By the beginning of the 19th century there certainly seemed to be plenty of evidence to support this view. The galvanic, or voltaic, battery -- one of this period's experimenters' main tools of philosophical investigation -- was the product of the dispute between Luigi Galvani and Alessandro Volta over the existence of animal electricity. Volta -- the battery's inventor -- was convinced his instrument showed that animal electricity was nonsense. Not everyone agreed. Giovanni Aldini, Galvani's nephew, visited London in 1803 to defend his uncle's reputation and the doctrine of animal electricity. On 17 January he was given the opportunity of experimenting on a human subject -- Foster -- a murderer executed at Newgate. Aldini connected his subject to the poles of a large galvanic battery. Electricity was passed between the dead man's ears, between his mouth and his ears and between his anus and his ears. The result was a startling exhibition of contractions and convulsions. 'On the first application of the process to the face, the jaw of the deceased criminal began to quiver, the adjoining muscles were horribly contorted, and one eye was actually opened. In the subsequent part of the process the right hand was raised and clenched, and the legs and thighs were set in motion. It appeared to the uninformed part of the by-standers as if the wretched man were on the eve of being restored to life.' Aldini's experiments were at the time a minor sensation...... .
A man of Faraday's qualities could be unwillingly dragged into controversy over an everyday, natural phenomenon -- electricity! He certainly wasn't the first and he won't be the last.
The ancient Greeks achieved technical ability which in very rare instances was not improved upon until several hundred years ago. The idea of atoms, of a sun-centered solar system, accurate calculations touching sizes and orbits of the earth and moon -- all achieved with primative apparatus, basic mathematics, and intelligent reasoning!
This advanced reasoning by representatives of an ancient People was not embraced by the majority. For instance, in the 5th Century BC, a man named Anaxagoras was banished from Athens for theorizing that the sun and moon consist of materials such as occur on the earth. Classifying imaginative thinking as heresy and persecuting it as such was happenning long before the rise of Christendom. The best Greek and Roman attempts at democracy were exhibitions in some measure featuring the dagger and the poison phial. More than a thousand years went by before scientific thought again began to flourish. It then had to overcome entrenched notions such as a geocentric universe, and five elements only - earth, air, fire, water, and a special fifth element of which the sun, moon and stars were made. Natural phenomena such as blood circulation and disease tended to be explained in terms bordering on the mythical, if not the mystical.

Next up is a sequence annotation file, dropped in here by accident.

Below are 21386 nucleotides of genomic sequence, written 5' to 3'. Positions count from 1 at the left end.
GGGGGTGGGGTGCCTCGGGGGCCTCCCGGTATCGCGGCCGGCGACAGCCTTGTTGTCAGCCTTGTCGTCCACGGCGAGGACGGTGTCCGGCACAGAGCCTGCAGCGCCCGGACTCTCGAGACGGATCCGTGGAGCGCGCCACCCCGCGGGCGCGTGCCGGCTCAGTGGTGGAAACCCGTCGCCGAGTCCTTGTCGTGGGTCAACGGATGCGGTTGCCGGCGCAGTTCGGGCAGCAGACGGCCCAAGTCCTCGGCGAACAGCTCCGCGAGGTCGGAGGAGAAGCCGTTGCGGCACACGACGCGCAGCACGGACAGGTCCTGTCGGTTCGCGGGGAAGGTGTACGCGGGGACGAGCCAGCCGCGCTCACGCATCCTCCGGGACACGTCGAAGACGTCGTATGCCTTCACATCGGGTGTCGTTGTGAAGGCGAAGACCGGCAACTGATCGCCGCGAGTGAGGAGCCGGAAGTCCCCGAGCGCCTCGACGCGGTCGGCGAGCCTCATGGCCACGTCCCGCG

Some of the topics of research, neglected while science was sidelined and stultified, were non-trivial.
Consider, as an example, Medicine. (This brief account relies heavily on J.H.Tiner, referenced below.) As recently as the Sixteenth Century, it was seemingly under the thumb of confidence-men and quacks. In 1543, Andreas Vesalius published the first recorded book of accurate medical illustrations of the human body. Much of his work was accomplished in France. At least partly because of vindicitive opposition by so-called physicians he eventually left that country and died abroad. About this same time, in France, a poor, untrained, brilliant surgeon, Ambroise Pare, was pioneering humane methods such as tying off veins rather than sealing them with a hot iron. He was vehemently opposed by the medical establishment, but his popularity with his patients saved him and he rose to become a surgeon to kings. Later in the same century (and before the microscope), an englishman, William Harvey, helped pioneer blood circulation and heart function. No-one could see the tiny veins (capilliaries) he proposed as the then invisible factor in blood circulation. He was ridiculed by many "professionals". As recently as the mid-19th Century, a medical supervisor named Semmelweis was persecuted and all but professionally ruined over his insistence that practitioners in a hospital in Vienna keep themselves and their wards clean! Thousands of patients were needlessly dying from doctor-borne infection. Edward Jenner, late 18th Century pioneer of smallpox injection, was obliged to suppress his life-saving research for several years because of vehement and even violent opposition from members of the public and especially members of the medical hierarchy.